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  #16  
Old 09-20-2020, 10:26 AM
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Quote:
Originally Posted by HughO View Post
... It was 1 deg BTC but I indexed it and put it back in and set it to 24 deg BTDC...I cranked it this am and still wouldn't start...
Did you make sure that you were 24 btdc on compression stroke(#1 cyl)? because if it was 24 btdc on exhaust stroke then it surely won't run.

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  #17  
Old 09-20-2020, 12:11 PM
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Quote:
Originally Posted by Diseasel300 View Post
Uhh......That doesn't sound great. Where are you seeing the blowby? Typically the engine should be running to generate any meaningful blowby, even on a very tired engine or one with stuck rings.

Thanks for your replies everyone. Mist is coming out of the breather cap/valve cover when cranking. I poured Parts cleaner(Berryman) in the cylinders to try to soak the rings overnite. only 2 cylinders held oil for more than a few minutes . The levels dropped fast but none held oil for long. Seems like the Berrymans going straight down into the sump. Probably stuck rings I guess. Turning the engine over with the crank pulley seemed a little too easy early on which made me uneasy. It was as easy as a gas engine. It wouldn't fire even with ether while cranking. I pulled the injectors and the tips were heavily carboned and a few of the injector parts were rusty. 2 nozzles were discolored. Terrible sign which I assume could be SVO caused damage?? I wonder if there is any hope. I did a spray pattern check and one injector was just a stream,one had a crappy sideways pattern and the other 2 were less than perfect but functional. Pressures were 1700 with 3 and about 1300 with one. If my guess is SVO caused damage I wonder if I am at the end of the line. Any ideas on freeing stuck rings besides parts cleaner? If the injector has rust I assume the injection pump might have rust. Putting in new rings is too much of a job with these old diesels I think. I have put new rings in my toyota corolla over a weekend with the engine in the car and it was a simple job. Am I looking at a used engine?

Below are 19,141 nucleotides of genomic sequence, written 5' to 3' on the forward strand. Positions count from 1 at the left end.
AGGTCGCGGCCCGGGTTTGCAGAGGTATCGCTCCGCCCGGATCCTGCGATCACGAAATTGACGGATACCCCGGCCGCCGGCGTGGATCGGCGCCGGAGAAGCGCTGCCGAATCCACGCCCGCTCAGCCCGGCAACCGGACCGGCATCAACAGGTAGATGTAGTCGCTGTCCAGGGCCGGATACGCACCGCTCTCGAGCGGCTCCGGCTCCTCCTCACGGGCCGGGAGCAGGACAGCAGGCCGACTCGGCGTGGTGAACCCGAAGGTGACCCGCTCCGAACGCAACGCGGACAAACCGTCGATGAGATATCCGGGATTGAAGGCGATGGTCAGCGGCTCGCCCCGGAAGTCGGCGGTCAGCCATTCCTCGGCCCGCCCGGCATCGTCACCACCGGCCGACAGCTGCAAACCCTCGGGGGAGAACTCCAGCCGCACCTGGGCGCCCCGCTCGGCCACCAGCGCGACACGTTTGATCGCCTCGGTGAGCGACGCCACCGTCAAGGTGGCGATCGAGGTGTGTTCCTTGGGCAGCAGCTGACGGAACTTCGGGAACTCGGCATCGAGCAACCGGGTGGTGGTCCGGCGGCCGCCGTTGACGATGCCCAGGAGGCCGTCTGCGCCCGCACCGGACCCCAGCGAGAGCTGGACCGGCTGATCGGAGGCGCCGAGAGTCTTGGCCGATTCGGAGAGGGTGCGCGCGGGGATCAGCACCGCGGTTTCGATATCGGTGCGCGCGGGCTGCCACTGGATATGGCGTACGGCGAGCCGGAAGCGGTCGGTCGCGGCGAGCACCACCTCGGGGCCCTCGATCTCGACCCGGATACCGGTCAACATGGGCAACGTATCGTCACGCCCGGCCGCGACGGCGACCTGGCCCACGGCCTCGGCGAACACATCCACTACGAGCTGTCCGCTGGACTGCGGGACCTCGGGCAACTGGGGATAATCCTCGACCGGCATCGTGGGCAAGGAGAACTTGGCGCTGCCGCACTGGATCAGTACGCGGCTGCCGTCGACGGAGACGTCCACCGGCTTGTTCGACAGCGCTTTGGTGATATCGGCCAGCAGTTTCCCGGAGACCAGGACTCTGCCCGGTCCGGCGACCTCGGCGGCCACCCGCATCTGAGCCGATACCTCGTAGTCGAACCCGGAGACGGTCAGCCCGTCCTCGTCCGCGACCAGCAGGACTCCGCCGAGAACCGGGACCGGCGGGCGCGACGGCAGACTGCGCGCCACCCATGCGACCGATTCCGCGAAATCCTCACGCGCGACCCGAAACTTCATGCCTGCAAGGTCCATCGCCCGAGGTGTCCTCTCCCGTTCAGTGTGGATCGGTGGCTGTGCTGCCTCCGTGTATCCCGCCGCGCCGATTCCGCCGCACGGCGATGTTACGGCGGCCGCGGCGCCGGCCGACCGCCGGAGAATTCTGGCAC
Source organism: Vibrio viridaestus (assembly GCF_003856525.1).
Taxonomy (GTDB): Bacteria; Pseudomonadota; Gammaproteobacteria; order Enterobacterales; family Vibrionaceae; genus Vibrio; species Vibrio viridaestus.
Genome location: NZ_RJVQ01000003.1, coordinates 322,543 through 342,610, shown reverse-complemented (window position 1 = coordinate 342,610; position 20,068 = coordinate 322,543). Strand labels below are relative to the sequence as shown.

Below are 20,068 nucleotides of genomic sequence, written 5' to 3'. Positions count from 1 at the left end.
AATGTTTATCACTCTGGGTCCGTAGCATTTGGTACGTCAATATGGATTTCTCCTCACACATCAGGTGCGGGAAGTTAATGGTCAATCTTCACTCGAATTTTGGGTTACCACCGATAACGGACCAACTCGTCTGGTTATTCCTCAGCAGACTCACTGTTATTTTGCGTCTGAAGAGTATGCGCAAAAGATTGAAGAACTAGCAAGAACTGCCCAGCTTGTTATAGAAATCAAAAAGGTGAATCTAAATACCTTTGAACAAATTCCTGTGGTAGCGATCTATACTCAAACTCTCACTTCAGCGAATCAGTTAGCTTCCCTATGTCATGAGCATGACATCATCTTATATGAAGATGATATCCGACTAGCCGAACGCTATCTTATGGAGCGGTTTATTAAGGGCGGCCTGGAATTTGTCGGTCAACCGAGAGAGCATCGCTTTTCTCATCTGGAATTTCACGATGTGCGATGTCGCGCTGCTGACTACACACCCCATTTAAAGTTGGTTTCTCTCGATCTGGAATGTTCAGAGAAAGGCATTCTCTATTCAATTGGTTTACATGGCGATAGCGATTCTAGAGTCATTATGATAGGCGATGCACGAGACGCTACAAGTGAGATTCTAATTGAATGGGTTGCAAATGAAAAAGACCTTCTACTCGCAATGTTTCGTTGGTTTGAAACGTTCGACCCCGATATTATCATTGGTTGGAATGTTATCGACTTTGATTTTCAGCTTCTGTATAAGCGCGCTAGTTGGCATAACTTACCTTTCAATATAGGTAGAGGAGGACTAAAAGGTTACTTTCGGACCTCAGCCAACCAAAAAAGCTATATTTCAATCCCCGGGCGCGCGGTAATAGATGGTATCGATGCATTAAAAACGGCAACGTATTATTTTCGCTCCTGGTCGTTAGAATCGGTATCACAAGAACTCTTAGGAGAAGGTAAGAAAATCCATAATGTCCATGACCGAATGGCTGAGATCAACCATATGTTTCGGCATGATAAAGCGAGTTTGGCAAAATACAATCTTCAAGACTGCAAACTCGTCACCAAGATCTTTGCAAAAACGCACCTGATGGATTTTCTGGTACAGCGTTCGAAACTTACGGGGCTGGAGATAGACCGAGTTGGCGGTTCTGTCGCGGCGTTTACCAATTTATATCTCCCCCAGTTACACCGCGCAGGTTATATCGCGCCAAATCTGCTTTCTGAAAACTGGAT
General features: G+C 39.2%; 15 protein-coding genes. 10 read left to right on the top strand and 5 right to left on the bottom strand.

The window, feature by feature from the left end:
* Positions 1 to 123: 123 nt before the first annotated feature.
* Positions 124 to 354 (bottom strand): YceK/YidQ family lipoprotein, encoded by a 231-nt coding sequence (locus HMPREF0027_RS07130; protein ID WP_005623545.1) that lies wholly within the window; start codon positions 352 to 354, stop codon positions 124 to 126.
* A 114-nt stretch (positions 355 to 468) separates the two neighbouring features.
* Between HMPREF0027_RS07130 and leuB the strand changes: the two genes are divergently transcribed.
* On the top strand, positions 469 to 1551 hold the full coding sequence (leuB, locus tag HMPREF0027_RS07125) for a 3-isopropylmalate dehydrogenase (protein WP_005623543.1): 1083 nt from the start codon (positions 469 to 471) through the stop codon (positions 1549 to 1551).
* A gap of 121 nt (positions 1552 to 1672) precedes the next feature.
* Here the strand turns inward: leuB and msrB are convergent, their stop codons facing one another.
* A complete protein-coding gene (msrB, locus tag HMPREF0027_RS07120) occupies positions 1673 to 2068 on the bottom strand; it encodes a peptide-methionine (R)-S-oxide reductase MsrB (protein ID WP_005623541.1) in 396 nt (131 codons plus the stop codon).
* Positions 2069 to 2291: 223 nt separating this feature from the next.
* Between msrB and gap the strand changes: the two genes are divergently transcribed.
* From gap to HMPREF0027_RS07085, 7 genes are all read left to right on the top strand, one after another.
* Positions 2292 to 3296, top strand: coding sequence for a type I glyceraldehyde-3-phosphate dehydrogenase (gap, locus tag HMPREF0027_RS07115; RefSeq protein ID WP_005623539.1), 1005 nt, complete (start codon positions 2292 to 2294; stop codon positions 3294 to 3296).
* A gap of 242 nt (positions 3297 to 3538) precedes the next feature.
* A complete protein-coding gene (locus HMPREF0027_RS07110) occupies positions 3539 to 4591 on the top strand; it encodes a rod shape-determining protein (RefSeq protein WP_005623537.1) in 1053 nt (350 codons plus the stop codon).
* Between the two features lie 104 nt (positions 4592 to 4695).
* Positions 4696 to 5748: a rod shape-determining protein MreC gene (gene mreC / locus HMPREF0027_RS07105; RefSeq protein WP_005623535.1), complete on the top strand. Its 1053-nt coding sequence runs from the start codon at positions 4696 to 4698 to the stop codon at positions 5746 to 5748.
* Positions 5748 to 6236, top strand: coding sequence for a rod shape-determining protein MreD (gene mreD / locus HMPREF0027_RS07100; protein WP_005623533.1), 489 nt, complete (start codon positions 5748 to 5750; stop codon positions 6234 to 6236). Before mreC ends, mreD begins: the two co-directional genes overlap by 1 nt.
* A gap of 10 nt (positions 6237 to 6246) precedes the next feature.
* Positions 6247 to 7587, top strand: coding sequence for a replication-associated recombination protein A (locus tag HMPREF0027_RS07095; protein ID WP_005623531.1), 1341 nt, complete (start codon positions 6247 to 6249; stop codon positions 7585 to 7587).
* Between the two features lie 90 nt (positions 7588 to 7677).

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  #18  
Old 09-20-2020, 06:33 PM
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Waste vegetable oil burners can be bad news.


Personally if the car otherwise looks good you might consider trying to locate a good used engine. Depending on where you live and some other factors. It may not be that expensive.
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  #19  
Old 09-29-2020, 01:12 PM
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Quote:
Originally Posted by Sugar Bear View Post
If compression is low, yes a ring soak may and often does help. I'd try soaking the rings for days with occasional movement of the crankshaft. That engine has a rope rear main seal which could easily be damaged by solvents in the oil, I'd avoid cleaners added to the oil only soak them from the top.

I wasn't crazy about my HF tester.

Good luck!!!